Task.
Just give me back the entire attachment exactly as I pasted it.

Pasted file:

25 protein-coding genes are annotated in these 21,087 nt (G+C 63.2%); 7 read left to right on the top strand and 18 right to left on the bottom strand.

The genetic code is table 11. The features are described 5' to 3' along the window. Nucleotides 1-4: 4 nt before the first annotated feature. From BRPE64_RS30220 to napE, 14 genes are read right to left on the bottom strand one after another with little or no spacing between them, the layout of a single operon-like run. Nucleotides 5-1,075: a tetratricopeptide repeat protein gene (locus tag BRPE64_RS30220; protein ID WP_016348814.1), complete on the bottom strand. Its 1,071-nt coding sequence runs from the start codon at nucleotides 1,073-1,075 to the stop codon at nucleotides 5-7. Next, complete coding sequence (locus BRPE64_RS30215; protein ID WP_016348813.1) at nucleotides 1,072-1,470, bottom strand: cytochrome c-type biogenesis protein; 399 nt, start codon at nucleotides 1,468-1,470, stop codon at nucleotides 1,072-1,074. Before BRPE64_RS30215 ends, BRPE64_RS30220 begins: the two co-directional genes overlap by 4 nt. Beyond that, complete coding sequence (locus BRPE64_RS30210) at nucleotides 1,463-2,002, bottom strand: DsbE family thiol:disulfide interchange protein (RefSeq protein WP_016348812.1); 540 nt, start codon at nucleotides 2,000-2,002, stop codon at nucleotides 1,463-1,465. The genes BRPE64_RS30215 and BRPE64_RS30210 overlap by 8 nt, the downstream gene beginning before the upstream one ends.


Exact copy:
25 protein-coding genes are annotated in these 21,087 nt (G+C 63.2%); 7 read left to right on the top strand and 18 right to left on the bottom strand.

The genetic code is table 11. The features are described 5' to 3' along the window. Nucleotides 1-4: 4 nt before the first annotated feature. From BRPE64_RS30220 to napE, 14 genes are read right to left on the bottom strand one after another with little or no spacing between them, the layout of a single operon-like run. Nucleotides 5-1,075: a tetratricopeptide repeat protein gene (locus tag BRPE64_RS30220; protein ID WP_016348814.1), complete on the bottom strand. Its 1,071-nt coding sequence runs from the start codon at nucleotides 1,073-1,075 to the stop codon at nucleotides 5-7. Next, complete coding sequence (locus BRPE64_RS30215; protein ID WP_016348813.1) at nucleotides 1,072-1,470, bottom strand: cytochrome c-type biogenesis protein; 399 nt, start codon at nucleotides 1,468-1,470, stop codon at nucleotides 1,072-1,074. Before BRPE64_RS30215 ends, BRPE64_RS30220 begins: the two co-directional genes overlap by 4 nt. Beyond that, complete coding sequence (locus BRPE64_RS30210) at nucleotides 1,463-2,002, bottom strand: DsbE family thiol:disulfide interchange protein (RefSeq protein WP_016348812.1); 540 nt, start codon at nucleotides 2,000-2,002, stop codon at nucleotides 1,463-1,465. The genes BRPE64_RS30215 and BRPE64_RS30210 overlap by 8 nt, the downstream gene beginning before the upstream one ends.